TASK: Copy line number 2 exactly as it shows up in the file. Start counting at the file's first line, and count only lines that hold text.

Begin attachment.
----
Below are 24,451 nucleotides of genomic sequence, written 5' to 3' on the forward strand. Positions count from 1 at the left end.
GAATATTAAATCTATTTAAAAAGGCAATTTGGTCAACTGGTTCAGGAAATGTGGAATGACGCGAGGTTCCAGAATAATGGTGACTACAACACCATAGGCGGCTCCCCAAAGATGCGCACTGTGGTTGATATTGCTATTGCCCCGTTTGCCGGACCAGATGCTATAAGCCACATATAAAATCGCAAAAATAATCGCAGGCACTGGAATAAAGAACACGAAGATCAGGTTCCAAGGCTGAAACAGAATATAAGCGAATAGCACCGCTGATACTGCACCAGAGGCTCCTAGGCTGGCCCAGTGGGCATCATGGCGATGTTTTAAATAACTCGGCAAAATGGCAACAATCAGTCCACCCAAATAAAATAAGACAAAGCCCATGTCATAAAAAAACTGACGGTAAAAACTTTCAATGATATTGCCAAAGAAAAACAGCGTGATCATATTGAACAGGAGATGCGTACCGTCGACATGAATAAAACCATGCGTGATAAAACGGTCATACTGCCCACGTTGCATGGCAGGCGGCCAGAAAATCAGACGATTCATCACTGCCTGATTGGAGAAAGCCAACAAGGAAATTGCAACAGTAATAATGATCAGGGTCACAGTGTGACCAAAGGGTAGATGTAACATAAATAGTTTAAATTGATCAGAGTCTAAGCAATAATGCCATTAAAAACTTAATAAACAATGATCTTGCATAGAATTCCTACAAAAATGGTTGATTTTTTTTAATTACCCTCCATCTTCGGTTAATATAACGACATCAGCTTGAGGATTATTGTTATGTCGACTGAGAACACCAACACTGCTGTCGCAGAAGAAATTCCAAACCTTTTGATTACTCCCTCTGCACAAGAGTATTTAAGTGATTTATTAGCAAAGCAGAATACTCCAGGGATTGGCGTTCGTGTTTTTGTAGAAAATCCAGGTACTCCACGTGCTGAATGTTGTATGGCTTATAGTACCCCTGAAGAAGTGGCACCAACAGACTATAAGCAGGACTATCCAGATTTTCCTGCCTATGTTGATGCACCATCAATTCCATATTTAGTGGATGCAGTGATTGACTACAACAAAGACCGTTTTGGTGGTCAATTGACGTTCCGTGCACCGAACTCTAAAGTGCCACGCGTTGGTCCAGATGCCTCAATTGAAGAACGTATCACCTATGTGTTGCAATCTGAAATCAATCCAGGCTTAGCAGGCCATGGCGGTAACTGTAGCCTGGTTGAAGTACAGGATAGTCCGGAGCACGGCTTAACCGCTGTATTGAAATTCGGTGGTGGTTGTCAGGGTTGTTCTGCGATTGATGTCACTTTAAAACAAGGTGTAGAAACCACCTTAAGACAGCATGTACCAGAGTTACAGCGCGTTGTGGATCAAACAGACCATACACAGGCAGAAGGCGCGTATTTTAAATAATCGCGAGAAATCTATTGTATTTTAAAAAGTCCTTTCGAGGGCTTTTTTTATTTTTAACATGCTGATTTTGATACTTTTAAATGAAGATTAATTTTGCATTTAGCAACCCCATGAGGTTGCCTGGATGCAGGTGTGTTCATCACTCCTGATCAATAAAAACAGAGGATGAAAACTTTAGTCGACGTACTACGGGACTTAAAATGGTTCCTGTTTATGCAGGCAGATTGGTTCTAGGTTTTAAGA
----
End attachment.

GAATATTAAATCTATTTAAAAAGGCAATTTGGTCAACTGGTTCAGGAAATGTGGAATGACGCGAGGTTCCAGAATAATGGTGACTACAACACCATAGGCGGCTCCCCAAAGATGCGCACTGTGGTTGATATTGCTATTGCCCCGTTTGCCGGACCAGATGCTATAAGCCACATATAAAATCGCAAAAATAATCGCAGGCACTGGAATAAAGAACACGAAGATCAGGTTCCAAGGCTGAAACAGAATATAAGCGAATAGCACCGCTGATACTGCACCAGAGGCTCCTAGGCTGGCCCAGTGGGCATCATGGCGATGTTTTAAATAACTCGGCAAAATGGCAACAATCAGTCCACCCAAATAAAATAAGACAAAGCCCATGTCATAAAAAAACTGACGGTAAAAACTTTCAATGATATTGCCAAAGAAAAACAGCGTGATCATATTGAACAGGAGATGCGTACCGTCGACATGAATAAAACCATGCGTGATAAAACGGTCATACTGCCCACGTTGCATGGCAGGCGGCCAGAAAATCAGACGATTCATCACTGCCTGATTGGAGAAAGCCAACAAGGAAATTGCAACAGTAATAATGATCAGGGTCACAGTGTGACCAAAGGGTAGATGTAACATAAATAGTTTAAATTGATCAGAGTCTAAGCAATAATGCCATTAAAAACTTAATAAACAATGATCTTGCATAGAATTCCTACAAAAATGGTTGATTTTTTTTAATTACCCTCCATCTTCGGTTAATATAACGACATCAGCTTGAGGATTATTGTTATGTCGACTGAGAACACCAACACTGCTGTCGCAGAAGAAATTCCAAACCTTTTGATTACTCCCTCTGCACAAGAGTATTTAAGTGATTTATTAGCAAAGCAGAATACTCCAGGGATTGGCGTTCGTGTTTTTGTAGAAAATCCAGGTACTCCACGTGCTGAATGTTGTATGGCTTATAGTACCCCTGAAGAAGTGGCACCAACAGACTATAAGCAGGACTATCCAGATTTTCCTGCCTATGTTGATGCACCATCAATTCCATATTTAGTGGATGCAGTGATTGACTACAACAAAGACCGTTTTGGTGGTCAATTGACGTTCCGTGCACCGAACTCTAAAGTGCCACGCGTTGGTCCAGATGCCTCAATTGAAGAACGTATCACCTATGTGTTGCAATCTGAAATCAATCCAGGCTTAGCAGGCCATGGCGGTAACTGTAGCCTGGTTGAAGTACAGGATAGTCCGGAGCACGGCTTAACCGCTGTATTGAAATTCGGTGGTGGTTGTCAGGGTTGTTCTGCGATTGATGTCACTTTAAAACAAGGTGTAGAAACCACCTTAAGACAGCATGTACCAGAGTTACAGCGCGTTGTGGATCAAACAGACCATACACAGGCAGAAGGCGCGTATTTTAAATAATCGCGAGAAATCTATTGTATTTTAAAAAGTCCTTTCGAGGGCTTTTTTTATTTTTAACATGCTGATTTTGATACTTTTAAATGAAGATTAATTTTGCATTTAGCAACCCCATGAGGTTGCCTGGATGCAGGTGTGTTCATCACTCCTGATCAATAAAAACAGAGGATGAAAACTTTAGTCGACGTACTACGGGACTTAAAATGGTTCCTGTTTATGCAGGCAGATTGGTTCTAGGTTTTAAGA